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Wednesday, November 30, 2011

Candy Stores and Sledding

I have some glass candy that I put out as decoration during Christmas and my son has been exploring and playing with them every day.  As I was cleaning up the kitchen a bit he was upstairs in his playroom playing and I came up to this.....

  • Wow, what did you make?
  • Its a candy shop, Mommy....and it snowed outside so the people have to eat candy.  They all have one piece.  This one is blueberry, this one is...hmmmmm...maybe spicy, this one is strawberry, and this one is lemon.
  • I see.  They sure are lucky to have that candy.
  • Yeah....they are.  Mommy, would you like a piece of candy?
  • I sure would.  [he hands me a piece]  Thank you.  That was very thoughtful.
  • You're welcome, Mommy.
 [continues to play]

Building more of the "candy shop"

"Look, Mommy, she is sledding!"

 "She needs a snow hill so she can go super fast"

[out comes the rain gutter]
He added the poly pellets to the gutter to make it a snowy hill.  Then he had his playmobil people sledding on magna tiles.

 He put the boys arms up in the air as if he were on a roller coaster.  LOL  (love that detail)

 Then we made our own sled for the people.  I LOVE how he was being imaginative with the magna tiles at first and then asked if we could make a "real" sled.

 ...and they sledded down the hill

 After all of the sledding fun, he spent a good deal of time just playing in the snow bin making tracks with the sled.




  1. that looks fabulous and fun! my question is...how do you keep your kids from picking up the snow and throwing it everywhere? i have 4 little boys and I think that would be the first thing they think of.....i really want to know!

  2. Gutters are awesome. I used to teach at a wonderful play-based (since the fifties) nursery school where we had almost-all-weather outdoor play, the kids could come and go inside and out as they pleased (we had teachers in both places always), and a very old-fashioned but well designed climbing structure in a sand area. On hot days, we ran the hose into the sand, and the gutter became a "chocolate factory" or "cement works" or whatever as kids poured wet sand down it. When it was too chilly for running water, it was a ball track, a car track, nearly anything else that might need gravity in a contained slope. Gutters are awesome.

  3. I loved how he put up the boy's arms too, that looked like such fun.

    For Seriously's question, when I worked in a daycare, I would put out sand writing and messy centers. The first thing to do is to establish ground rules by sitting down with them and explaining what is okay, and what will cause them to loose the privilege of that center. They really do enjoy this kind of play. However, they will try your rules to see if you mean it. Keep an eye on them at first. It really only takes one or two times of losing that fun game for them to take your rules seriously.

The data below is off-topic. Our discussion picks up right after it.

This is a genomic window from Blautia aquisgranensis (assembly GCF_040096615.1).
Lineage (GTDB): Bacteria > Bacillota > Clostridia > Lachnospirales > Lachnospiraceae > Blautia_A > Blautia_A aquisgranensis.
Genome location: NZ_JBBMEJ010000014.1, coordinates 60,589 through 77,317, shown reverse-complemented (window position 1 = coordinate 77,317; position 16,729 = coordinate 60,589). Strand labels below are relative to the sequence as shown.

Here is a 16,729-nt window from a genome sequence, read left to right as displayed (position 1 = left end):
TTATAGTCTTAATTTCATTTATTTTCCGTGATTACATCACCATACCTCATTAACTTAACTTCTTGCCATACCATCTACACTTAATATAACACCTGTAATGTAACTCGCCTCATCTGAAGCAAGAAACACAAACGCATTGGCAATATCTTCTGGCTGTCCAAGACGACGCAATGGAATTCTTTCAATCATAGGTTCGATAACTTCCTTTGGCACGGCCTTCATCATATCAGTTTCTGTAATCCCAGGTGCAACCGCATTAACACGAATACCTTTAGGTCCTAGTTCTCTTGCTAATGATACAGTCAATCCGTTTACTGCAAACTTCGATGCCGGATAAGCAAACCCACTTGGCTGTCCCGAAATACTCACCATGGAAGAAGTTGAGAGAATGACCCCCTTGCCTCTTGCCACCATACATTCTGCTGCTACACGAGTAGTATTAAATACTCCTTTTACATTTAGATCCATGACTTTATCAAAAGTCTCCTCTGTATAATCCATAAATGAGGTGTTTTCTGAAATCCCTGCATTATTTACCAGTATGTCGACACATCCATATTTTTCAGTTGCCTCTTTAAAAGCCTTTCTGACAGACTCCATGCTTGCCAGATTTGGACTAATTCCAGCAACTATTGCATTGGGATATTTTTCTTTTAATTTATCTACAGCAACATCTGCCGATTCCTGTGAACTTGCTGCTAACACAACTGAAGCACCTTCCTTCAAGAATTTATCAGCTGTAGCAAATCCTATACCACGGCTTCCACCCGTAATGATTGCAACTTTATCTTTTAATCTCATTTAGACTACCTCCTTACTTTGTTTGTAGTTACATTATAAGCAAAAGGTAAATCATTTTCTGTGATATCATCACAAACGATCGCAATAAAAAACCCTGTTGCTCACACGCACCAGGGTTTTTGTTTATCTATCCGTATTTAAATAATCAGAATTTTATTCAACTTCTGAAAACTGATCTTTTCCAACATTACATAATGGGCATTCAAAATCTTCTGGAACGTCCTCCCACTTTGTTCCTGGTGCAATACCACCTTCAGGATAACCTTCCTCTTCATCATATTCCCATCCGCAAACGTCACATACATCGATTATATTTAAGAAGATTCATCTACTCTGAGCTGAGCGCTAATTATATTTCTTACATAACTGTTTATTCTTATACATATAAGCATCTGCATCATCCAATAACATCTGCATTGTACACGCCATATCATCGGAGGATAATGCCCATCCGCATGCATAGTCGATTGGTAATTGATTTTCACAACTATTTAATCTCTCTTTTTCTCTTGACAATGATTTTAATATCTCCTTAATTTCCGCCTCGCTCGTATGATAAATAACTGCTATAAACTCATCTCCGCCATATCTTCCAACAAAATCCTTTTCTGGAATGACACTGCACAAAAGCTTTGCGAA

Don't be afraid to try messy fun. Kids will follow the rules and keep things clean as long as you are firm and consistent on your expectations.

    Happy playing.

  4. I am in love with your site and I love sharing these ideas at our co-op preschool. What is it that you're using for the snow pellets? Where did you pick it up or order it? Thanks!

  5. Seriously -

    Throwing things can be age-appropriate...depending on the child. I wouldn't stifle a child's urge to throw, but I would guide them to throw it in an appropriate way....and if a few spill, no big deal. Try modeling an acceptable way to throw them...."if you would like to throw them, you may throw them into the container" (and then model a gentle toss so they see what you are expecting). If that is not an option for you, then you can redirect by telling them "I know throwing them is so fun, but the pellets stay in the bin"...and then show them and tell them all of the things they CAN do with them. Children are very impulsive, so keep in mind that their urge to throw may be stronger than your request not to. So give lots of chances and lots of guidance. Be fully present in the beginning so you can guide them to play successfully...and even if you leave, remember that they make mistakes. Im not one to take away an activity because a child may lack impulse control. I would rather just continue to guide until they get it right.

    In addition...if they make a mess....encourage them to clean it up. I never minded messes when I was a teacher, because messes can be cleaned up.

  6. Colleen - They are Poly-Fil pellets. You can find them in a bag in Walmart near the sewing supplies. They are used to stuff bean bags, dolls, etc. (There is a pic of the bag on our FB page). - AK

  7. sorry, I have to ask something off-topic... what was the blood splatter in the kitchen?

  8. SO ADORABLE!!! Hope your thumb is better.

  9. hello.. i just want to write how i follow your blog and get amazed by your wonderful ideas. :) keep them coming!

  10. THANK YOU ALL!! :)

    Stefany - I cut my thumb off in the kitchen earlier that day. (I deleted that part....it seemed to be freaking some people out). LOL

  11. I am a new fan. I'm also a new grandmother and will be doing daycare for my grandson so look forward to using many of your tips!

    You have a lovely site.

  12. omg... I can see some people would be freaking out... but wow. Hope you were able to reattach it :)

  13. I love the ideas on your blog! The light up table seems to really make the come alive-- where can I find one like it?

  14. Mrs Hale - We bought ours at Constructive Playthings (online). Its the Ultra thin portable light panel. You can find more options under PRODUCTS WE LOVE on our blog...and there are some DIY light tables on our Pinterest page - Play at Home Mom 3


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